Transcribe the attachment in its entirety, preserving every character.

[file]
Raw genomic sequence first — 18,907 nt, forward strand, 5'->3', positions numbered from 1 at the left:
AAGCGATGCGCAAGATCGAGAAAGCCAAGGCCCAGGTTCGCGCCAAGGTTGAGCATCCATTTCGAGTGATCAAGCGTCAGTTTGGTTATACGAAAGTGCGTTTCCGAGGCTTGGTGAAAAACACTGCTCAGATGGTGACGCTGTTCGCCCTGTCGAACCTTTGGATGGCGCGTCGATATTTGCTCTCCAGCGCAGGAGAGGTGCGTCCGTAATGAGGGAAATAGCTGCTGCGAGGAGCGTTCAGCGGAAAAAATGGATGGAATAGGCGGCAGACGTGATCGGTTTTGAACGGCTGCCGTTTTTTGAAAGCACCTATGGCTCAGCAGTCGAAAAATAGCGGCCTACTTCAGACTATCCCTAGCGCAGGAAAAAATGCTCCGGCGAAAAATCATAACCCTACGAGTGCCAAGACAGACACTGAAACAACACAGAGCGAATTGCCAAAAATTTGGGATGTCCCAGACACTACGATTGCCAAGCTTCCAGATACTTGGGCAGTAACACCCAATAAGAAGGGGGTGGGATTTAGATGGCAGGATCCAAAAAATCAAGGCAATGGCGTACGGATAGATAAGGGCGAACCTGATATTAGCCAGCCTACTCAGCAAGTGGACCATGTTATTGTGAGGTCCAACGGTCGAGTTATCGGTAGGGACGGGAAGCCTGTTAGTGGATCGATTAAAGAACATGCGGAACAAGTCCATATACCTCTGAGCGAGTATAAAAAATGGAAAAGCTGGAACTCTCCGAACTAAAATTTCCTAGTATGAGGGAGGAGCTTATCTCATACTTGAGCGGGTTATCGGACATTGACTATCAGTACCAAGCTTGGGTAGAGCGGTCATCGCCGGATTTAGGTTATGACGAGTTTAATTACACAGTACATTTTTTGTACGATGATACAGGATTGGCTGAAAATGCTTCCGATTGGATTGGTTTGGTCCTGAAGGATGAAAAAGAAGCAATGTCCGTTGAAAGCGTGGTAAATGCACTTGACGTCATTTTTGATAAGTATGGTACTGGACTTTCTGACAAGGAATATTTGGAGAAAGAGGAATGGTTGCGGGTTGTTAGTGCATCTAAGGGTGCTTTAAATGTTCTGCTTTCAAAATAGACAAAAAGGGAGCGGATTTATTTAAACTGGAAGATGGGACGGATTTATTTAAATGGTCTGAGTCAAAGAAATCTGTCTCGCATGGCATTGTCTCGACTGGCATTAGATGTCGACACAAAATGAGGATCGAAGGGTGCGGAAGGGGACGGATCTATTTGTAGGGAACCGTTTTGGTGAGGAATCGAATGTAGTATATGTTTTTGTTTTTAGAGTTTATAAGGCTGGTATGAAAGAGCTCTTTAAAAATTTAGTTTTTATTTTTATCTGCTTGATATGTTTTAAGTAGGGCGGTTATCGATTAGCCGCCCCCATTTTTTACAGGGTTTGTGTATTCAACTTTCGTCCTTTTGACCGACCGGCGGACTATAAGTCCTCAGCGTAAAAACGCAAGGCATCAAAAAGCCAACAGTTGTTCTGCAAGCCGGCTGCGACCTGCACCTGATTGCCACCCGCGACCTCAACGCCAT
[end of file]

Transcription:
Raw genomic sequence first — 18,907 nt, forward strand, 5'->3', positions numbered from 1 at the left:
AAGCGATGCGCAAGATCGAGAAAGCCAAGGCCCAGGTTCGCGCCAAGGTTGAGCATCCATTTCGAGTGATCAAGCGTCAGTTTGGTTATACGAAAGTGCGTTTCCGAGGCTTGGTGAAAAACACTGCTCAGATGGTGACGCTGTTCGCCCTGTCGAACCTTTGGATGGCGCGTCGATATTTGCTCTCCAGCGCAGGAGAGGTGCGTCCGTAATGAGGGAAATAGCTGCTGCGAGGAGCGTTCAGCGGAAAAAATGGATGGAATAGGCGGCAGACGTGATCGGTTTTGAACGGCTGCCGTTTTTTGAAAGCACCTATGGCTCAGCAGTCGAAAAATAGCGGCCTACTTCAGACTATCCCTAGCGCAGGAAAAAATGCTCCGGCGAAAAATCATAACCCTACGAGTGCCAAGACAGACACTGAAACAACACAGAGCGAATTGCCAAAAATTTGGGATGTCCCAGACACTACGATTGCCAAGCTTCCAGATACTTGGGCAGTAACACCCAATAAGAAGGGGGTGGGATTTAGATGGCAGGATCCAAAAAATCAAGGCAATGGCGTACGGATAGATAAGGGCGAACCTGATATTAGCCAGCCTACTCAGCAAGTGGACCATGTTATTGTGAGGTCCAACGGTCGAGTTATCGGTAGGGACGGGAAGCCTGTTAGTGGATCGATTAAAGAACATGCGGAACAAGTCCATATACCTCTGAGCGAGTATAAAAAATGGAAAAGCTGGAACTCTCCGAACTAAAATTTCCTAGTATGAGGGAGGAGCTTATCTCATACTTGAGCGGGTTATCGGACATTGACTATCAGTACCAAGCTTGGGTAGAGCGGTCATCGCCGGATTTAGGTTATGACGAGTTTAATTACACAGTACATTTTTTGTACGATGATACAGGATTGGCTGAAAATGCTTCCGATTGGATTGGTTTGGTCCTGAAGGATGAAAAAGAAGCAATGTCCGTTGAAAGCGTGGTAAATGCACTTGACGTCATTTTTGATAAGTATGGTACTGGACTTTCTGACAAGGAATATTTGGAGAAAGAGGAATGGTTGCGGGTTGTTAGTGCATCTAAGGGTGCTTTAAATGTTCTGCTTTCAAAATAGACAAAAAGGGAGCGGATTTATTTAAACTGGAAGATGGGACGGATTTATTTAAATGGTCTGAGTCAAAGAAATCTGTCTCGCATGGCATTGTCTCGACTGGCATTAGATGTCGACACAAAATGAGGATCGAAGGGTGCGGAAGGGGACGGATCTATTTGTAGGGAACCGTTTTGGTGAGGAATCGAATGTAGTATATGTTTTTGTTTTTAGAGTTTATAAGGCTGGTATGAAAGAGCTCTTTAAAAATTTAGTTTTTATTTTTATCTGCTTGATATGTTTTAAGTAGGGCGGTTATCGATTAGCCGCCCCCATTTTTTACAGGGTTTGTGTATTCAACTTTCGTCCTTTTGACCGACCGGCGGACTATAAGTCCTCAGCGTAAAAACGCAAGGCATCAAAAAGCCAACAGTTGTTCTGCAAGCCGGCTGCGACCTGCACCTGATTGCCACCCGCGACCTCAACGCCAT